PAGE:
After the storm

In the spring of the year, it’s kind of a regular thing around here.

After dark, at times, severe thunderstorms will roll through the area. We usually get our first notice from one of the Detroit television stations and their Doppler radar and all the other goodies that they have just for the purpose. Storms seem to either come screaming across the state from Chicago and Grand Rapids or up through Indianapolis and Toledo.

When I went to be last night, I had no notice really. I was watching the hockey game on Sportsnet and I guess bad storms aren’t worthy of reporting. Maybe I should watch it on CBC Windsor.

Earlier in the evening, I happened to be watching something on a Detroit station and they gave their viewers a heads up. Yet, there was nothing to worry about as I looked out the window and headed off to bed. Boy, I was wrong.

Within minutes, it seems, the lightning started and then the thunder. Finally, huge downfalls of rain made its way. The storm seemed to last all night and I’m not sure how much I slept. It didn’t seem like I snoozed much but I must have. When I woke, the patio and yard were just soaked.

The best thing is that #ONStorm was trending on Twitter this morning. I can’t help but marvel that, as a youth, we would have had to go for a drive to see the extent of the local impact of a storm. Or, next week when the town’s newspaper came out.

A most impressive post was this capture of a lightning bolt in Kingsville.

What I found especially neat was the collection of people that were reporting their experiences to the hashtag and the number of storm chasers who were checking in with video and graphics.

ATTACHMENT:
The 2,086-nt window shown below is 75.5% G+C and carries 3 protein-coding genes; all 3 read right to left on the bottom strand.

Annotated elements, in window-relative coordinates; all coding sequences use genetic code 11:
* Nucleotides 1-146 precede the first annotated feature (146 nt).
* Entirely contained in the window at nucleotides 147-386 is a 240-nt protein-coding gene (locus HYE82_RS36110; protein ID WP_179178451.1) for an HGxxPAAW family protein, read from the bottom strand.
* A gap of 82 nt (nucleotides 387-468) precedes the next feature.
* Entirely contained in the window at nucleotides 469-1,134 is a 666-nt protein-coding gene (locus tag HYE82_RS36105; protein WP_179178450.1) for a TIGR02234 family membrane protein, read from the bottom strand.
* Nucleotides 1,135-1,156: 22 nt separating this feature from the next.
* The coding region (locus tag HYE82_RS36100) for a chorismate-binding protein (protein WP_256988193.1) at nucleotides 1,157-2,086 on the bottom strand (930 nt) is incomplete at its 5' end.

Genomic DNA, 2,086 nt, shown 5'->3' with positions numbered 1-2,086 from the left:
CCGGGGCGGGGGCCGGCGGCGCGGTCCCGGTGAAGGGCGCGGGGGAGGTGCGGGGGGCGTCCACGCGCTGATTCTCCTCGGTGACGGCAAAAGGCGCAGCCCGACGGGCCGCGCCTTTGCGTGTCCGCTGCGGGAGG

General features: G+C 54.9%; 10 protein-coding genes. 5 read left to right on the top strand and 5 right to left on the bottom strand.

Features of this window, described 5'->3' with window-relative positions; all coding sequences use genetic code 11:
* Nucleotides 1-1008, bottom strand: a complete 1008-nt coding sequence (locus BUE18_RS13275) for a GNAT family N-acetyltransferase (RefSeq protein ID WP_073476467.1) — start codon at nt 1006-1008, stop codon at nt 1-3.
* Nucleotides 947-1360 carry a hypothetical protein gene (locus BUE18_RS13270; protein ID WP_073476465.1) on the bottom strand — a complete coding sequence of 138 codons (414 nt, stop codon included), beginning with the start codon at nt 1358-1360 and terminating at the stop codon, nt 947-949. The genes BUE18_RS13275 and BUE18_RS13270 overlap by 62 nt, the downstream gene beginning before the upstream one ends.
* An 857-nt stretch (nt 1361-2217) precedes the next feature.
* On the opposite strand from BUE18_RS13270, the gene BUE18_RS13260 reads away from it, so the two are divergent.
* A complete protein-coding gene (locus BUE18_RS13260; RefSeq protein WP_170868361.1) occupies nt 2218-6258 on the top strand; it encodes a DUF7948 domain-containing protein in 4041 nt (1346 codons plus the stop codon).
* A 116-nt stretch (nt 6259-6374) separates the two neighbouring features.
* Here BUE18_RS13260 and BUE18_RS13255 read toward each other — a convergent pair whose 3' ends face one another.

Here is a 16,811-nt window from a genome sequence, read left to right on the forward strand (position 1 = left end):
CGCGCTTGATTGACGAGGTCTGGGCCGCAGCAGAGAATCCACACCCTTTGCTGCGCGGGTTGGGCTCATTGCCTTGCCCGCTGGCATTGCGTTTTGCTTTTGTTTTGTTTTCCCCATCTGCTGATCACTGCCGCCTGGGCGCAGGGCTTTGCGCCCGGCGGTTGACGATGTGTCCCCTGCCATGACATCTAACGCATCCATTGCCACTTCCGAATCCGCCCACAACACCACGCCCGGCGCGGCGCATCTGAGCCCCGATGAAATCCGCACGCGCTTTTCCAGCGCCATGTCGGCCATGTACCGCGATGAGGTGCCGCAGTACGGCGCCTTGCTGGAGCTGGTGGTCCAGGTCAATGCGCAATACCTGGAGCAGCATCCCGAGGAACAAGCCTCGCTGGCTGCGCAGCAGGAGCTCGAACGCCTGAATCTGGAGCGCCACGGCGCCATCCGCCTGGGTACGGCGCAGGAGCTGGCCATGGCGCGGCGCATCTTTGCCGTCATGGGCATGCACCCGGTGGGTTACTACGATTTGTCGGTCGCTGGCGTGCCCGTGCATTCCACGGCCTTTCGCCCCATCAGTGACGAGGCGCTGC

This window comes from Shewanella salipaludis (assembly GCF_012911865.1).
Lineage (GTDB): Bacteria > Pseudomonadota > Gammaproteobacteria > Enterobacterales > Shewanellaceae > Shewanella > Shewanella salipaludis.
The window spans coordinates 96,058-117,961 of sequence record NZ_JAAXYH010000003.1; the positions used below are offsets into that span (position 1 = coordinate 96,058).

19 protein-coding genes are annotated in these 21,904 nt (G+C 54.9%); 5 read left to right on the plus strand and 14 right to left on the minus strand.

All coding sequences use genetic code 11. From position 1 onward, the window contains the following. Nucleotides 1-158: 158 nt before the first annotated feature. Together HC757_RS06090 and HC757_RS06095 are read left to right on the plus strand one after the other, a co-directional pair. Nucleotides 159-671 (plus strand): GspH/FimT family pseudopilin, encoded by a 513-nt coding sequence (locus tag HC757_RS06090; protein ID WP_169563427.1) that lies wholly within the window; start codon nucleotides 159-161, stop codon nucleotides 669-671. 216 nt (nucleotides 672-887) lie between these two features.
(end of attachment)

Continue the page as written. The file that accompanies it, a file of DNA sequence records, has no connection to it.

During the night, emergency notices came across my phone from Environment Canada and the local emergency service. I’m probably very bad about this; I have my phone on mute during the night.

Environment Canada meteorologists are tracking a severe thunderstorm that is possibly producing a tornado.  Damaging winds, large hail, and locally intense rainfall are also possible.  Take cover immediately if threatening weather approaches.  Please consult local media for more information.

As it turns out, we didn’t have a monopoly on the storm. It seemed to continue to head eastward. That means that many of you reading this post got a storm of varying proportions.

May be an image of map, sky and text that says 'FLINT LAPEER GURAND PORLSI 2021 EDT SARINA HOLLY CFTORD STRATHROY 26 32 34 FLIROLLA RICHMOND Rain/Pluie 24h (mm) 250 178 203 13 333 29 24 25 46 16 WALLACEBURG DETROIT 102 127 76 102 64 64 45-50 30 BOR 35 CHATHAM WINDSOR 39 72 LEAMINGTON MONROE 20 12.5 20 .4-12.5 2.5-6.4 0.25 2.5 TOLEDO CANADA.CA/WEATHER CANADA.CA/METEO Canada''
I don’t want to say there’s a bullseye on southern Essex County but …

What was your storm experience? Did you get warning? Do you subscribe to a local emergency notification service?


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